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    Posted June 17, 2012 by
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    The Mideast Watch - After Arab Spring Egypt Votes


    Saturday  and Sunday, Egyptians have filed to the polls to elect the first  democratically selected president since last year's Arab Spring uprising  which overthrew the over 3-decade rule of Hosni Mubarak. Voters were  choosing a hold-over from the Mubarak or a leader of the Muslim  Brotherhood.

    As  Egyptians cast ballots the military command which has ruled the nation  since the overthrow and leading up to the election issued a temporary  Constitution to guide the nation until a constitutional convention could  be gathered to write a new Constitution. Two attempts for the  convention have failed so far.

    As  Egyptians voted in a second day of elections for a successor to Hosni  Mubarak, the ruling military issued an interim constitution Sunday  defining the new president's authorities, a move that sharpened the  confrontation with the Muslim Brotherhood and showed how the generals  will maintain the lion's share of power no matter who wins.

    With  parliament dissolved and martial law effectively in force, the generals  granted themselves considerable authorities. They will be the country's  lawmakers, control the budget and will control who writes the permanent  constitution that will define the country's future.

    A significant  question will be how their relationship will be with the new president  who emerges from the Saturday-Sunday runoff between Ahmad Shafiq,  Mubarak's former prime minister, and conservative Islamist Mohammed  Morsi of the Muslim Brotherhood.

    "If it happens that they  announce he (Shafiq) is the winner, then there is forgery," said  Brotherhood spokesman Murad Mohammed Ali. "We will return to the  streets" _ though he added, "we don't believe in violence."

    Shafiq,  who is a former air force commander, is seen as the generals' favorite  in the contest and would likely work closely with them. So closely that  his opponents fear the result will be a continuation of the  military-backed, authoritarian police state that Mubarak ran for nearly  29 years.

    A victory by his opponent, the conservative Islamist  Mohammed Morsi, could translate into a rockier tussle over spheres of  power between his Muslim Brotherhood and the military.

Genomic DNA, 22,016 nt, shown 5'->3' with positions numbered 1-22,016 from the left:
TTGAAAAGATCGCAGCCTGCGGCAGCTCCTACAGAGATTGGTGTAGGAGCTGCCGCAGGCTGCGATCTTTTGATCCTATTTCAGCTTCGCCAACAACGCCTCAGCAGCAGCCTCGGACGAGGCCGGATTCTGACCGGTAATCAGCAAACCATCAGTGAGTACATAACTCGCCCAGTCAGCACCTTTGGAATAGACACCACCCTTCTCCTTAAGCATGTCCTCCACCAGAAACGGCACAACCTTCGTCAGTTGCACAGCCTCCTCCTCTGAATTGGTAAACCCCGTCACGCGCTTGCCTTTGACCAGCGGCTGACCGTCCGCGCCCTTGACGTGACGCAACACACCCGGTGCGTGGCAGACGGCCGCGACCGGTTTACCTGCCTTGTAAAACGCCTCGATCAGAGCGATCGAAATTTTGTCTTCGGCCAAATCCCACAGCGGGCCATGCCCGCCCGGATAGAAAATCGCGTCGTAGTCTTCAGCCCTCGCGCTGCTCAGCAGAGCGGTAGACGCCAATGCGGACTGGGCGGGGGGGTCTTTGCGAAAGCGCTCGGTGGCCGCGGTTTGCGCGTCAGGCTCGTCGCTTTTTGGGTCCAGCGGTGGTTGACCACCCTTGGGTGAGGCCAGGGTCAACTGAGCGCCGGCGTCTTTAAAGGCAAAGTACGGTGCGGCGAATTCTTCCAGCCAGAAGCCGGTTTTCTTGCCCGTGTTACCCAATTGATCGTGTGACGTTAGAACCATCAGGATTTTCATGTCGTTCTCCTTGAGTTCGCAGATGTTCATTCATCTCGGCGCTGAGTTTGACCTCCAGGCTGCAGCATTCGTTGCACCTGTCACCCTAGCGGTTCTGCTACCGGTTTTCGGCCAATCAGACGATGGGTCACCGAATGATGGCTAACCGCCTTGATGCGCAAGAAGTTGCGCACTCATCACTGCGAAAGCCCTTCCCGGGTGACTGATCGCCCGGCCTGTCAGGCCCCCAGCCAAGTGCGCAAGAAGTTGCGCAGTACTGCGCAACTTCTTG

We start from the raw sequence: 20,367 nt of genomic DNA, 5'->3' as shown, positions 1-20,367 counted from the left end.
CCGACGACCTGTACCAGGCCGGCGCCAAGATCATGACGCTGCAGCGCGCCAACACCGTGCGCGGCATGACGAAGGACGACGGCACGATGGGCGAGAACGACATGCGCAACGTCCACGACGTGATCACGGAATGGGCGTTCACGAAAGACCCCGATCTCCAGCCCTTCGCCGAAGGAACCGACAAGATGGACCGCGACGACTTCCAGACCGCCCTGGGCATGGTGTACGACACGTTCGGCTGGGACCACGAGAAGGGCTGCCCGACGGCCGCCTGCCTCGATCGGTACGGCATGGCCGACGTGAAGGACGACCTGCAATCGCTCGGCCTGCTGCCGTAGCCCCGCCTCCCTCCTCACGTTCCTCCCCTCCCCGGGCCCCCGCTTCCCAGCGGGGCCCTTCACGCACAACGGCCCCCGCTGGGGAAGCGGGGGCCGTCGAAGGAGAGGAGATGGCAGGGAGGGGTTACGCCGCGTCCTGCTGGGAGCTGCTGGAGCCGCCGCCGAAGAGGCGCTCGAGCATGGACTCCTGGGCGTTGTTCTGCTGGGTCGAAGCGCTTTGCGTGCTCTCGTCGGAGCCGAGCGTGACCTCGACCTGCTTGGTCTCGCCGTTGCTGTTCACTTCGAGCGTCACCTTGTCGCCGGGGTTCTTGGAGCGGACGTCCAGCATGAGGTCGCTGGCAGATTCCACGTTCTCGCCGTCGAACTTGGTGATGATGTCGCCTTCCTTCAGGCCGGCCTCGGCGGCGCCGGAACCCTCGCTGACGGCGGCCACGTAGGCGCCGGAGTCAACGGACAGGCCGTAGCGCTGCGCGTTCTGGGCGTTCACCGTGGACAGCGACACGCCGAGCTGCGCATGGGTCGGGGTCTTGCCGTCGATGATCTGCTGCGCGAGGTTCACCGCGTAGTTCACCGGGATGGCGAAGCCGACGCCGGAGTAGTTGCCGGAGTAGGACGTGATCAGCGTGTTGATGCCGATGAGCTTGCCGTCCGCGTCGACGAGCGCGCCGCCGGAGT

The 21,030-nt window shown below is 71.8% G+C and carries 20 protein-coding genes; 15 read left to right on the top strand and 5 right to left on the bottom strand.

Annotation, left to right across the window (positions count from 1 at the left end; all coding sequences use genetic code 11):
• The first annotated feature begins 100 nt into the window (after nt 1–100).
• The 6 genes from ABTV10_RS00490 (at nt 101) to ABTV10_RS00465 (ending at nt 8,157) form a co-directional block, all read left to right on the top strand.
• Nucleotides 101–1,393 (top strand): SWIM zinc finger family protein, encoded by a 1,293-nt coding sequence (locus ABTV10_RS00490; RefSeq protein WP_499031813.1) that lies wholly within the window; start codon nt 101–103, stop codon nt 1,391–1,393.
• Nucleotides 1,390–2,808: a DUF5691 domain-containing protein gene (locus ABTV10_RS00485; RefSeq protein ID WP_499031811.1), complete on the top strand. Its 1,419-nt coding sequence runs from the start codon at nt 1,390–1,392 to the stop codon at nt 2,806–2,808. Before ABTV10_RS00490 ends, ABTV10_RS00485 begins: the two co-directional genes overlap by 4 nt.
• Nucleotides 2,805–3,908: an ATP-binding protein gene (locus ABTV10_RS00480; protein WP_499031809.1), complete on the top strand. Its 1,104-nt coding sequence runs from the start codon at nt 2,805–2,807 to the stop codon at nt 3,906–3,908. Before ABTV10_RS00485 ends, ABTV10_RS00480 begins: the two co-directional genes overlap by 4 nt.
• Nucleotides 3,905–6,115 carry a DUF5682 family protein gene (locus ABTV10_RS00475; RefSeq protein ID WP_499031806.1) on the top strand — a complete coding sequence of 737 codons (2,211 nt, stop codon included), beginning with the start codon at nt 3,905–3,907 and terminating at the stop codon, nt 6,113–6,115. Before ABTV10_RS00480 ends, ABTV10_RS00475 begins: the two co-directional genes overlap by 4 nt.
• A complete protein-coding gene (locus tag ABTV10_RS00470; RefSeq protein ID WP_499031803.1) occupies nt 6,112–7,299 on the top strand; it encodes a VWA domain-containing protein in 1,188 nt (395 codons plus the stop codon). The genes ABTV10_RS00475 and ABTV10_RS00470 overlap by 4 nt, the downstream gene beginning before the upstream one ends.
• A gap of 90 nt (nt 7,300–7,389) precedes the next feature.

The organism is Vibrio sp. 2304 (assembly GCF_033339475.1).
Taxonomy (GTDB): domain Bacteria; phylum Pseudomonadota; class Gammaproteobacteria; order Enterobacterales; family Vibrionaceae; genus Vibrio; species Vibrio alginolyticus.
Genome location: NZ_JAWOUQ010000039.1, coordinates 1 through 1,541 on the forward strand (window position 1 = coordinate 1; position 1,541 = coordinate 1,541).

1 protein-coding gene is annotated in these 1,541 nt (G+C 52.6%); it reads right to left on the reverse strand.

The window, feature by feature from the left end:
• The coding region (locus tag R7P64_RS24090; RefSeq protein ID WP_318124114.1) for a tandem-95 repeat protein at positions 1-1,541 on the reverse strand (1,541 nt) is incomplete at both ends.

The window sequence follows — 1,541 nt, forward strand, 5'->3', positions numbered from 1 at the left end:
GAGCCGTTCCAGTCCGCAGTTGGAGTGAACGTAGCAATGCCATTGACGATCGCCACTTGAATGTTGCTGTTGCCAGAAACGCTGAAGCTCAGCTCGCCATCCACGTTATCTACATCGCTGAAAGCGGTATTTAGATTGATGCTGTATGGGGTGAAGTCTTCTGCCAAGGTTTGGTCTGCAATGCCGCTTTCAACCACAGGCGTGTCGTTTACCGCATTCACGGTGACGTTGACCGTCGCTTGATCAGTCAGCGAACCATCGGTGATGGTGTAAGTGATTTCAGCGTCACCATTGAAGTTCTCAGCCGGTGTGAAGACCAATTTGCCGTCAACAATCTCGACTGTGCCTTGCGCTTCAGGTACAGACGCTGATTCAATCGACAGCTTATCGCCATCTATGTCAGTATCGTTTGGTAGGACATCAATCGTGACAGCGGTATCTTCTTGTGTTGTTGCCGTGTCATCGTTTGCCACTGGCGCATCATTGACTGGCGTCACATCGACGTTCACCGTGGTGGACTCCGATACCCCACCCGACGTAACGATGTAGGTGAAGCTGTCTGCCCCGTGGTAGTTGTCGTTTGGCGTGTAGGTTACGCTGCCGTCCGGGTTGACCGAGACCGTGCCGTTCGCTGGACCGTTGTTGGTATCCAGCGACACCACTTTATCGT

The  Muslim Brotherhood movement in Egypt is fighting for political survival  against the country's military rulers, resisting the military's  attempts to dissolve the parliament and urging voters to back the  Brotherhood's man for president on this second day of voting.

    Relatively  few Egyptians appear to be turning out to cast ballots as the  Brotherhood’s presidential candidate, Mohamed Morsi, faces former  military man Ahmed Shafiq in a race that has high stakes for the  Brotherhood. If Mr. Shafiq wins, many in the once-banned organization  fear a return to the days of ousted President Hosni Mubarak, when  Brotherhood members were often arrested in their homes and detained for  years.

    The Brotherhood’s Freedom and Justice Party (FJP) said in a  statement Saturday evening that the military has no right to order the  dissolution of parliament, and such a decision can only come through a  national referendum. The statement is a challenge to the Supreme Council  of the Armed Forces (SCAF), the military generals ruling Egypt, who  said a Thursday court ruling means the parliament is null. The generals  have sent soldiers to the assembly building who are refusing to allow  members of parliament to enter.

    “The constant threat to dissolve a  parliament elected by the will of 30 million Egyptians confirms the  Supreme Council of the Armed Forces’ desire for a total power grab  against the popular will,” said the FJP in a statement that called the  ruling a “blatant attack on the great Egyptian revolution.”

    The  SCAF’s decision is based on a ruling by Egypt’s Supreme Constitutional  Court Thursday that the law governing the parliamentary elections, which  ended in January, erred when it allowed parties to contest the seats  reserved for independents.

    Coming after months of threats of  parliament dissolution by the SCAF-appointed government to the  Brotherhood, and from a court full of Mubarak-appointed justices, the  ruling is seen by many in Egypt as politicized. It has increased the  power of the military, and hurt the Brotherhood, whose party held about  half the seats in parliament and had used that position to secure a  solid hold on a committee elected to write Egypt’s new constitution. The  military has now indicated it will appoint a new constitutional  committee.


    The  outcome of the election could have serious consequences for relations  with Israel. Depending on the outcome, it could place tension and strain  on how the US deals with the new government as well.

    Egypt is one of the recipient of one of the largest foreign aid from the US of A. Only Israel receives more aid.

    From the Cornfield, will the Arab Spring come to a peaceful conclusion as a new president is elected?

    Will the outcome of the Egyptian election signal concern on a 2nd Arab Spring?

    Depending  on the outcome, how could this affect President Barack Obama's  re-election campaign, if the US is forced to choose between Israel and  Egypt?

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